One hundred years ago we were grinding our way between two world wars. The first one, coupled with a global pandemic, created the greatest loss of human life in history to that point. The second one would shatter that record. Two parts of the second one – the concentration camps of Germany and the atomic bombing of Hiroshima and Nagasaki – were the jolts our species needed to conclude that our technology was running well ahead of our morality.
A few days ago we passed the 76th anniversary of the Japanese surrender that ended the second world war. From the time that our species emerged, about 300,000 years ago, until August 15, 1945 – from the time we killed each other with rocks and spears until we did it with split atoms and Zyklon B – we clung to the belief that brutality could be harnessed for positive ends, even as we came to worship as prophets and gods those who told us that the path of violence was the wrong one.
The sight of a mob of gun-toting idealogues should sicken any of us, regardless of the ideology behind them. The time when the problems of humanity needed to solved with brutality are behind us. Anyone who advocates for it now is choosing that path.
It would be a fool’s dream, in 2021, to think that the American withdrawal from Afghanistan, ending our country’s longest war, might be the beginning of the end of war. But there are a lot worse things than being a fool.
We’re willing to be the world’s clowns, if that’s what it takes to promote peace.
The best way to find out if you can trust somebody is to trust them.
Trust is the thing we have lost, and it is killing us. We trust no authority, a healthy impulse that has overgrown its usefulness, like taking too much medicine. We do not trust journalists, police officers, teachers, politicians, scientists, or religious leaders, and for good reason. There are people in each of those professions who have abused the privilege of their position and pissed in the well that we all need to drink from. But most of the people doing those jobs are doing them with a clear conscience and the best of intentions. Most of them have devoted – some have even risked and lost – their lives in the hope of making our society better. It is in the interest of those who want to destroy our society to make the rest of us cynical. It is up to us to trust each other, and also to be worthy of that trust.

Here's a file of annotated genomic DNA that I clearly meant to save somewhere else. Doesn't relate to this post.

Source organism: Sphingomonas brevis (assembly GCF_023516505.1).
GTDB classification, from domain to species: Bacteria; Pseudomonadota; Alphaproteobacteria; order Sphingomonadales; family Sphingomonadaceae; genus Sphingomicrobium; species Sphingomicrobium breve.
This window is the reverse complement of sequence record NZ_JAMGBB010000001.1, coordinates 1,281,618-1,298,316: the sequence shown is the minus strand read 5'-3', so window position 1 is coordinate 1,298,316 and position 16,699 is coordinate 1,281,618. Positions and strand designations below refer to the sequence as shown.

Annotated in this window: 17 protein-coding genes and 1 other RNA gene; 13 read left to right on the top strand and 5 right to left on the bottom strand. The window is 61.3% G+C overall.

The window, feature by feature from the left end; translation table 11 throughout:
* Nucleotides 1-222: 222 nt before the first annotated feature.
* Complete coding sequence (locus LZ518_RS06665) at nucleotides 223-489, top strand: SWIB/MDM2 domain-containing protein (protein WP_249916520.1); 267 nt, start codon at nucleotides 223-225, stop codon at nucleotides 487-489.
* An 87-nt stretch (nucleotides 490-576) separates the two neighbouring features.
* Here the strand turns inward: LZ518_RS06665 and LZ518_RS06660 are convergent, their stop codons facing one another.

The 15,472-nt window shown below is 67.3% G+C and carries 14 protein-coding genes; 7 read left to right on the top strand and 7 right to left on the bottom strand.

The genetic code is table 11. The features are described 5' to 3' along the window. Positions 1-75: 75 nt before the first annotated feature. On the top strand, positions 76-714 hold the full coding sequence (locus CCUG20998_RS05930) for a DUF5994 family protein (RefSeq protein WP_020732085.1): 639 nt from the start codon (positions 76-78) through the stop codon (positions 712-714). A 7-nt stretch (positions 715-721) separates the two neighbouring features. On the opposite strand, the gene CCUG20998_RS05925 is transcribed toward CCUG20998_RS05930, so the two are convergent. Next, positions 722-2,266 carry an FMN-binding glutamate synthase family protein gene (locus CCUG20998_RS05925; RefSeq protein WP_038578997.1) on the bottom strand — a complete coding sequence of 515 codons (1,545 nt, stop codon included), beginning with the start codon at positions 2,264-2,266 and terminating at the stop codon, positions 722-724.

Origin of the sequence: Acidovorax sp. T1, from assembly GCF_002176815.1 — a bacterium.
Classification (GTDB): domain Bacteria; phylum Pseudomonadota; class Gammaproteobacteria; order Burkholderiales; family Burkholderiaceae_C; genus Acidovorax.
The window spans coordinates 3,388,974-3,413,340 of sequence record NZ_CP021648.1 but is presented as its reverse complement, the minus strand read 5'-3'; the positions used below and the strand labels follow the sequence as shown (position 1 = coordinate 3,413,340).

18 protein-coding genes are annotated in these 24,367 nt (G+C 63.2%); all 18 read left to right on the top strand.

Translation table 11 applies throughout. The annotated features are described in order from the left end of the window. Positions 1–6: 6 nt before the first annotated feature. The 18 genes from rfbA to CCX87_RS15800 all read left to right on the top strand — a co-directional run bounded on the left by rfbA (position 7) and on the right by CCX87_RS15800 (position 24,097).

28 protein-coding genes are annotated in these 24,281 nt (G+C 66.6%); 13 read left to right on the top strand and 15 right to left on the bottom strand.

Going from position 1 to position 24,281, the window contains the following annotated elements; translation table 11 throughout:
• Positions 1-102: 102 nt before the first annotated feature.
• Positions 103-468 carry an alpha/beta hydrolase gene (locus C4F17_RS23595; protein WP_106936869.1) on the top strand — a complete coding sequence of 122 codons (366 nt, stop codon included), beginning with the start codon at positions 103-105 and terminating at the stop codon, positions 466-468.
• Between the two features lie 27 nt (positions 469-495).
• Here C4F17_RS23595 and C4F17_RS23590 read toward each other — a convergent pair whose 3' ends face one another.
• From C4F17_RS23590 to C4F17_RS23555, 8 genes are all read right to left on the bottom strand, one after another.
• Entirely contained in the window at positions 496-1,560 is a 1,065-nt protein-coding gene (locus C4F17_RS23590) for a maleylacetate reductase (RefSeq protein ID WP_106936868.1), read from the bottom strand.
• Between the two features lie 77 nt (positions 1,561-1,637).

It’s been a long time since we were together
Visiting with Jeff
And other old friends in the cemetery
Who no longer need wings to fly
That old song came on the radio
As we rolled slowly through the bones
And over in the distance,
Through the haze of the incinerated west,
Stands the city itself,
Home to the palace of dreams,
Shedding another tear for
Her lost and loyal son
Love seems such a flimsy net to catch so much. So many beasts, capable of tearing a man to shreds, get tangled in its soft web.
Stories are the only creatures to escape from the net.
One tells itself:
To love just one,
and lose that love,
and find it fugitive, hiding from itself,
terrified of each trembling reflection caught between the light and dark.
I saw it with my only eyes
and felt it beating in the same old
heart that I found in a womb
and lost in places where only the
lonesome flowers grow.
The concept of a sacred place can be a tough one for an atheist to grasp but it makes sense to me when Joseph Campbell explains it like this:
I try to find a sacred place every day but only succeed two or three times a week. When I am there, I am glad that I am because of the special thing I find there. It is a thing that I have found in love, in drugs, and in the moment of creative inspiration. It is a feeling of being simultaneously calm and excited.
The calm is not simple relaxation, it is the sense that nothing – not even death – can harm me. And the excitement is concentrated and useful, not erratic and frantic like most forms of excitement. Even after the moment passes, the positive feeling lingers and can re-appear at the oddest times.
Like yesterday. I was walking to work when something unexpected happened: I realized was happy. I could feel myself smiling under my mask and realized it was for the simple reason that I was walking down a sunny Manhattan sidewalk on a beautiful morning in July. You never know when or where you will find your bliss. Or when it will find you.